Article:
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Consortium Aims To Bring Solar To U.S. Schools

Posted On:
November 25, 2015
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United States
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Nonprofit organizations and solar companies have launched the National Solar Schools Consortium at the National Science Teachers Association conference in Boston.The goal of the consortium is to promote the use of solar energy in U.S. elementary and secondary schools, coordinate solar curriculum and resource development, and provide tools designed to help schools explore solar energy options on campus and in their communities.The consortium comprises representatives of leading environmental, educational and solar-focused nonprofit organizations, as well as for-profit solar businesses. Founding Consortium members include the Brian D. Robertson Memorial Solar Schools Fund, Community Power Network, Elephant Energy, the Foundation for Environmental Education, KidWind, Make It Right Solar, Mosaic, the National Energy Education Development Project, the Natural Resources Defense Council, the Solar Energy Industries Association (SEIA), The Solar Foundation, SolSolution, The Three Birds Foundation and Women in Solar.“More and more schools across the country are discovering the benefits of going solar," says Rhone Resch, president and CEO of SEIA. "For schools, solar can provide a curriculum where science, economics and the environment all intersect."More information on the consortium can be found here.

Abengoa says its wholly owned subsidiary, Abengoa Yield plc, has filed a registration statement with the U.S. Securities and Exchange Commission (SEC) as a prelude to a proposed initial public offering (IPO) of ordinary shares.Abengoa Yield was formed by Abengoa to serve as the primary vehicle through which Abengoa will own, manage and acquire renewable energy, conventional power, and electric transmission lines and other contracted revenue-generating assets, initially focused on the U.S., Mexico, select South American markets and Spain.The number of shares to be offered and the price range for the offering have not yet been determined.

Public Service Enterprise Group (PSEG) Long Island says the utility's new Clean Solar Initiative feed-in tariff (FIT) builds upon the Long Island Power Authority's (LIPA) solar energy programs and is designed to bring an additional 100 MW of solar energy to the region.PSEG Long Island took over LIPA operations as of the first of the year.After a four-month application period that ended on Jan. 31, PSEG Long Island has evaluated 178 proposals from 55 separate entities. The utility selected a final bid price of $0.1688/kWh to be paid to developers for solar photovoltaic systems. In total, this 100 MW of solar energy is expected to be generated from 76 separate projects.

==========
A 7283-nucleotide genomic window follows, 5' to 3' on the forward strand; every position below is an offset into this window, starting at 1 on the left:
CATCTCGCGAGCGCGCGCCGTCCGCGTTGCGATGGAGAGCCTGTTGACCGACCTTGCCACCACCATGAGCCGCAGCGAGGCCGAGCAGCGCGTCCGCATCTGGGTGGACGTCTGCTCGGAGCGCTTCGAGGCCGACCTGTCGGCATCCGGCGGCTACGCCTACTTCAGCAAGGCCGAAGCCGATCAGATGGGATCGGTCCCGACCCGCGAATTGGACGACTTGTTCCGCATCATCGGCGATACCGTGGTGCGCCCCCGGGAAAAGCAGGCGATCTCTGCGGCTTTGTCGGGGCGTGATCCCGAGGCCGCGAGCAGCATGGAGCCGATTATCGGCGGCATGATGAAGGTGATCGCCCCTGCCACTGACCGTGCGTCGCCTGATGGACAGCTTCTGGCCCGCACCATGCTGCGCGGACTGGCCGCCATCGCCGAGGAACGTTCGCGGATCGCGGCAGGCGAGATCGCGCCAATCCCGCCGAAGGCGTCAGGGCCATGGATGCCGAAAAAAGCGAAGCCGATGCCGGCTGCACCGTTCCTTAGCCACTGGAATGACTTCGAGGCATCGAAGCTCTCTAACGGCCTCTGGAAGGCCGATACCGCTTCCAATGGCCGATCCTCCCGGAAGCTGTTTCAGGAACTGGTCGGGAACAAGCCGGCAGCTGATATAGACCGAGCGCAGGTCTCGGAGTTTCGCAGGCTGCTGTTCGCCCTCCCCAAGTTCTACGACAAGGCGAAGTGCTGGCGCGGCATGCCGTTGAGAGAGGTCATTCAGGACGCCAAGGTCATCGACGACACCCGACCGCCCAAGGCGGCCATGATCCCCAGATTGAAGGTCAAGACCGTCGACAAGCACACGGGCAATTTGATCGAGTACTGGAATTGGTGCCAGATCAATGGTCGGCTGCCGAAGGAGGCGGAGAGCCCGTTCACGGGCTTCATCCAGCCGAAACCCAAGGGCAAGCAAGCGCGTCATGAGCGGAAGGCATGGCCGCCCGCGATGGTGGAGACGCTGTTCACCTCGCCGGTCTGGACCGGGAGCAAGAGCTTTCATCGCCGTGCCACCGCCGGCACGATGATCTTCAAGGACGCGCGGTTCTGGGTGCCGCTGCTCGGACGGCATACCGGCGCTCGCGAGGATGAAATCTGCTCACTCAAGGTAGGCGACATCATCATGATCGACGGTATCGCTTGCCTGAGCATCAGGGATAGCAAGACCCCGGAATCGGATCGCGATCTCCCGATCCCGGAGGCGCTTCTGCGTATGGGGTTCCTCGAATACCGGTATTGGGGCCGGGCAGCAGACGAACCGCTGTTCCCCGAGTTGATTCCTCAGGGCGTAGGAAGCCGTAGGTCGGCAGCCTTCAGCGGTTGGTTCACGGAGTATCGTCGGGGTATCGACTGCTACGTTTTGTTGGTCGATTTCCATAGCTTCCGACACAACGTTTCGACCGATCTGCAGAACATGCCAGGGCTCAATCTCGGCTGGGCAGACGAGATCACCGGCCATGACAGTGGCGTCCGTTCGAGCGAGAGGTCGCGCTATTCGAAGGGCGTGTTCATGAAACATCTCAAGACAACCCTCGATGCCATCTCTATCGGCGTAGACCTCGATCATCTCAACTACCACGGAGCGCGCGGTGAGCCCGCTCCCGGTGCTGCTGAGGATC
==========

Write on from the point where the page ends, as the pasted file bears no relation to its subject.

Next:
"These auction results have yielded a price for solar energy almost 25 percent below the price being paid for the first feed-in-tariff on Long Island, for a savings of $8.1 million per year," says Michael Voltz, director of energy efficiency and renewables for PSEG Long Island.The utility says the decline in FIT price reflects the following factors:Increased consumer awareness, understanding, availability and demand for solar energy;Competition among a growing solar industry on Long Island;Ongoing decline in costs of manufacturing and installing solar; andFederal, state and local tax incentives.In an effort to reduce load on constrained areas and help defer, reduce or eliminate the need for new generation and infrastructure, PSEG Long Island has offered a premium of $0.07/ kWh for solar projects built in the designated areas located east of the Canal Substation in Southampton. However, less than the required 40 MW were accepted from that area. Therefore, the locational premium on South Fork projects will not be paid at this time.
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